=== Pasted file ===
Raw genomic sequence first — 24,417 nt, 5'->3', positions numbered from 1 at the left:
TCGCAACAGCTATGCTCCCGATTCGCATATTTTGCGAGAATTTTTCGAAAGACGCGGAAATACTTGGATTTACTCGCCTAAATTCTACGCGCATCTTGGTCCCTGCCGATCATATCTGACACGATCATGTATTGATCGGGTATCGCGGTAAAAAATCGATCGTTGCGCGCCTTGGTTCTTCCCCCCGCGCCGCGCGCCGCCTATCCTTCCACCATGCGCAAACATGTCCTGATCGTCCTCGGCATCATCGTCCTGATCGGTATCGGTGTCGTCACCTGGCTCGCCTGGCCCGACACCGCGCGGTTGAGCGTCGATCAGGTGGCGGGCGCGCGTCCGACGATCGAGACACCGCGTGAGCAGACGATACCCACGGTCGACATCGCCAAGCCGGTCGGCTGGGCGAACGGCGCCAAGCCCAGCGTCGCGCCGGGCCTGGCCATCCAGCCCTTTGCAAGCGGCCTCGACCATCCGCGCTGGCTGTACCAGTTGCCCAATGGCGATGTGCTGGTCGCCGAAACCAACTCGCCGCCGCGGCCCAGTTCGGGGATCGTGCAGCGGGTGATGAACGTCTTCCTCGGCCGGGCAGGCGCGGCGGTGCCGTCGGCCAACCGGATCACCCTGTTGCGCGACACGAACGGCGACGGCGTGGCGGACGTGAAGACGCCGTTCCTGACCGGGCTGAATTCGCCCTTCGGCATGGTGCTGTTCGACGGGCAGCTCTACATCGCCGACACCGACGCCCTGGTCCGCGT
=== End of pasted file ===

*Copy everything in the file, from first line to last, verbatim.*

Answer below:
Raw genomic sequence first — 24,417 nt, 5'->3', positions numbered from 1 at the left:
TCGCAACAGCTATGCTCCCGATTCGCATATTTTGCGAGAATTTTTCGAAAGACGCGGAAATACTTGGATTTACTCGCCTAAATTCTACGCGCATCTTGGTCCCTGCCGATCATATCTGACACGATCATGTATTGATCGGGTATCGCGGTAAAAAATCGATCGTTGCGCGCCTTGGTTCTTCCCCCCGCGCCGCGCGCCGCCTATCCTTCCACCATGCGCAAACATGTCCTGATCGTCCTCGGCATCATCGTCCTGATCGGTATCGGTGTCGTCACCTGGCTCGCCTGGCCCGACACCGCGCGGTTGAGCGTCGATCAGGTGGCGGGCGCGCGTCCGACGATCGAGACACCGCGTGAGCAGACGATACCCACGGTCGACATCGCCAAGCCGGTCGGCTGGGCGAACGGCGCCAAGCCCAGCGTCGCGCCGGGCCTGGCCATCCAGCCCTTTGCAAGCGGCCTCGACCATCCGCGCTGGCTGTACCAGTTGCCCAATGGCGATGTGCTGGTCGCCGAAACCAACTCGCCGCCGCGGCCCAGTTCGGGGATCGTGCAGCGGGTGATGAACGTCTTCCTCGGCCGGGCAGGCGCGGCGGTGCCGTCGGCCAACCGGATCACCCTGTTGCGCGACACGAACGGCGACGGCGTGGCGGACGTGAAGACGCCGTTCCTGACCGGGCTGAATTCGCCCTTCGGCATGGTGCTGTTCGACGGGCAGCTCTACATCGCCGACACCGACGCCCTGGTCCGCGT